Third, when you are hurting financially work the plan God gives you to provide for yourself financially. 2 Kings 4:7, “She went and told the man of God, and he said, ‘Go, sell the oil and pay your debts. You and your sons can live on what is left.’” Ok, so the woman and her sons follow God’s plan – the particular plan for them in their situation, of course, because each person’s plan will be different in the details – they collect jars and pour oil into them. Now they have all these jars of oil laying around. Then Elisha tells them the last step, the part that will make them money and meet their financial challenge – go sell the oil and pay off your debt and live on the rest. And it worked! God multiplied the oil, but they still had to sell it to earn money enough to pay off the debt. They worked the plan because God wasn’t going to work it for them. And that’s a lesson for us too when we are facing financial difficulties. We shouldn’t expect God to do everything for us supernaturally; we should figure on working just as hard, only with God’s help that will get us the resources we need. The big problem with our secular world today is that it leaves God out of the picture. It tries to solve its own problems without God with only its own power. That’s humanism, that’s secular self-sufficiency. People file for bankruptcy every day because they don’t turn to God for his help in meeting their financial needs. People get their homes repossessed or their car taken back because they aren’t following God’s plan for finances. Now there is no one plan from God for all financial situations. Every person’s plan will be a little different. For example, in the biblical account, the woman and her sons had to go out and get jars. People gave them jars because jars were cheap and it was no big thing. But they needed God to multiply the little oil they had because that was something they couldn’t do on their own. It’s the same with us today. God may lead us to do something, but we need to turn to him in prayer constantly to multiply our human efforts because usually we won’t be able to work the plan without God’s help. For example, today God might lead us to take inventory and we find we’ve got something of value in our house, maybe something that’s worth something financially, but we need God to bring the right buyer at the right time in order to sell the item. Maybe what we’ve got isn’t financial or material, but we’ve got training or experience or knowledge or skill that can earn us financial resources. That’s basically what work is – trading our time, energy, knowledge, skill, etc. for financial compensation. So we might earn some extra money on the side with a second job or part-time, on the side work. This is an example.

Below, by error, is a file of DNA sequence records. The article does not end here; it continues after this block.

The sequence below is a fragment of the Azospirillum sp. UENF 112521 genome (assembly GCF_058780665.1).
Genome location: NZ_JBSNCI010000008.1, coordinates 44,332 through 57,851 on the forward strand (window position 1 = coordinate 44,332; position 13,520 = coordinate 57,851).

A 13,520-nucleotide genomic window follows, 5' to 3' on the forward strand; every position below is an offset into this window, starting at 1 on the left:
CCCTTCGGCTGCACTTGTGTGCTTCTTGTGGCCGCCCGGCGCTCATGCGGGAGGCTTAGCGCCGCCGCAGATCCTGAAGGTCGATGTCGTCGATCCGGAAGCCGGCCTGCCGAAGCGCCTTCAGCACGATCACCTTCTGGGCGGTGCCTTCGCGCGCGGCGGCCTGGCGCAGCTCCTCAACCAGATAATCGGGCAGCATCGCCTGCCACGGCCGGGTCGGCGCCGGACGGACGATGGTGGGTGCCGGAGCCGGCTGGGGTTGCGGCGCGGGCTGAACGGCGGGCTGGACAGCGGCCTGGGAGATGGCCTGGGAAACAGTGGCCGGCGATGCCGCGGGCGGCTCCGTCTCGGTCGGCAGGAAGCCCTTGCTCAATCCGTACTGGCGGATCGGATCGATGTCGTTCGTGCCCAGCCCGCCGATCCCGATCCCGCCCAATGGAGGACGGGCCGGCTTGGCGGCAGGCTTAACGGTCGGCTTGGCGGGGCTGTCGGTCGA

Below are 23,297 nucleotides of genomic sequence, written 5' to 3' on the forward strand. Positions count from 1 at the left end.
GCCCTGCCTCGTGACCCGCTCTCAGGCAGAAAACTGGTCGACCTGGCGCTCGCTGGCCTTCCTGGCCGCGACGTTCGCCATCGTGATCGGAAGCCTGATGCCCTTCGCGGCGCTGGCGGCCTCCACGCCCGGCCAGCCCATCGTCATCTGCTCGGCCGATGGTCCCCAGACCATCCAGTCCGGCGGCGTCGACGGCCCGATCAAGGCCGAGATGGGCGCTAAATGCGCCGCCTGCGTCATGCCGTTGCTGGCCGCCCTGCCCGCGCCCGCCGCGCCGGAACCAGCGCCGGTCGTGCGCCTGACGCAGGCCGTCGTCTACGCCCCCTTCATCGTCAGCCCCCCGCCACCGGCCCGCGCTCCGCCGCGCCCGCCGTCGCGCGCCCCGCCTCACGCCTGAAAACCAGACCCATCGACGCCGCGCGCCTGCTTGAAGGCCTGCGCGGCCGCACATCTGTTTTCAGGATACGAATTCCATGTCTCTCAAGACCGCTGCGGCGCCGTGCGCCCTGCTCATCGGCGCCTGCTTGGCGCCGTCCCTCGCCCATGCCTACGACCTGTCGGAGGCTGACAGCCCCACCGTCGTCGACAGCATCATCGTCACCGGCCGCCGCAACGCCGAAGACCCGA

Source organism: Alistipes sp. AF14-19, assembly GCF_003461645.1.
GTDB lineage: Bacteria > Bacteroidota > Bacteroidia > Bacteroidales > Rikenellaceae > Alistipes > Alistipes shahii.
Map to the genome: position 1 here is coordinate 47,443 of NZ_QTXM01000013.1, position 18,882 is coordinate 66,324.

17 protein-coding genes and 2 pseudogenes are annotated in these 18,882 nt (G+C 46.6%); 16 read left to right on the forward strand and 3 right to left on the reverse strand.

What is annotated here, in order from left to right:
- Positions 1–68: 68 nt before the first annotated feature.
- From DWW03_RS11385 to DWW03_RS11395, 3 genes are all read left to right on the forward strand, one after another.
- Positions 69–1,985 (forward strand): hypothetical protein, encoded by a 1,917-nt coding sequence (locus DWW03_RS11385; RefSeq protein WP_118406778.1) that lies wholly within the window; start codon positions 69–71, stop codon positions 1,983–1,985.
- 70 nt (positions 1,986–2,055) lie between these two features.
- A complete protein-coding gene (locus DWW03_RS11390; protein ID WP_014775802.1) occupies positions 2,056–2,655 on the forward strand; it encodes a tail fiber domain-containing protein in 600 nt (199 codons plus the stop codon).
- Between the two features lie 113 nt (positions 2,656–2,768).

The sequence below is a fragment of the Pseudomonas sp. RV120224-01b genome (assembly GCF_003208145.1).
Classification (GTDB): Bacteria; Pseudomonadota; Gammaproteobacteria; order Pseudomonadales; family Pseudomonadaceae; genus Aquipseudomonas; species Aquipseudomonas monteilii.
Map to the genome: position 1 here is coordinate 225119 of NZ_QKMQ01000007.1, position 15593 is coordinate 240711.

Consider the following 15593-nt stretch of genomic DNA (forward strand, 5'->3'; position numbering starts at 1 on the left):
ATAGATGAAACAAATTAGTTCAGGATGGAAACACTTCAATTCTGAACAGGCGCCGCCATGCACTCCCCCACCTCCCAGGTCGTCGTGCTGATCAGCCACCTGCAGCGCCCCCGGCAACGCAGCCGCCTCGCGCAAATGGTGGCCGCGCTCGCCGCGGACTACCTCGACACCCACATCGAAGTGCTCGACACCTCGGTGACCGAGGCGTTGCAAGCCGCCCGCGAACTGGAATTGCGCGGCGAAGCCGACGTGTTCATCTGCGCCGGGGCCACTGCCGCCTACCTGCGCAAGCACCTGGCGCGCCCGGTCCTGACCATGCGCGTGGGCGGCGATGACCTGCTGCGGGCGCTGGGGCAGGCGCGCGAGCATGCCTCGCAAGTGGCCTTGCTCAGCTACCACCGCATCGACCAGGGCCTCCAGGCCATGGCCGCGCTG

What plan will solve our financial problem? That’s between the Lord and yourself, because each situation is different. Elisha asked the woman, “What do you have in your house?” If you’ve got a house, you might have extra space, for example. If so, maybe you can rent out a room to someone to bring in some extra income. For some, that might be an option, for others it won’t be. If you’ve got property, maybe you can make some money from the land, growing something in the warmer months, or renting out space on the land for storage. I don’t know. The point is, like Elisha pointed out to the woman, take stock in what you’ve got available as a resource. Then, once you’ve identified your resources, ask God how you can exploit your resources to earn you more income. In the woman’s case she had oil that was sold for profit. In your case, it will be something else that God can use to provide for you financially. It’s going to take prayer and thought to determine how God wants to multiply your resources and how he’s going to do it. The life of faith is an adventure. We don’t know ahead of time how everything is going to work out, but by faith we trust God that it will all work out somehow, some way. But it’s exciting to live the life of faith with God because you never know how he’s going to provide. Sometimes he brings us a supernatural miracle “out of the blue” that basically solves the problem immediately. At other times he works with us by leading and guiding us in how to utilize our resources, and then also assisting us a little here and there along the way. That’s usually how God works in our lives as Christians financially. Sometimes he wants us to struggle and labor in order to teach us something, or make us appreciate something when we get it. But God is our heavenly Father and he knows what’s best for us at all times. We shouldn’t get discouraged because we have to go through struggles in order to make ends meet. If we stay in prayer and staying faithful to God, if we trust in him to lead and guide us along the way, he will provide for our financial needs. He’s promised in his word to do so, “For my God shall supply all my needs according to his riches in glory by Christ Jesus,” Philippians 4:19. As we go through the challenge of raising the needed resources to pay our bills we should constantly turn to this promise for the Word of God, along with pursuing God daily in prayer. If we do, we can be 100% certain that God will assist us in obtaining anything we need.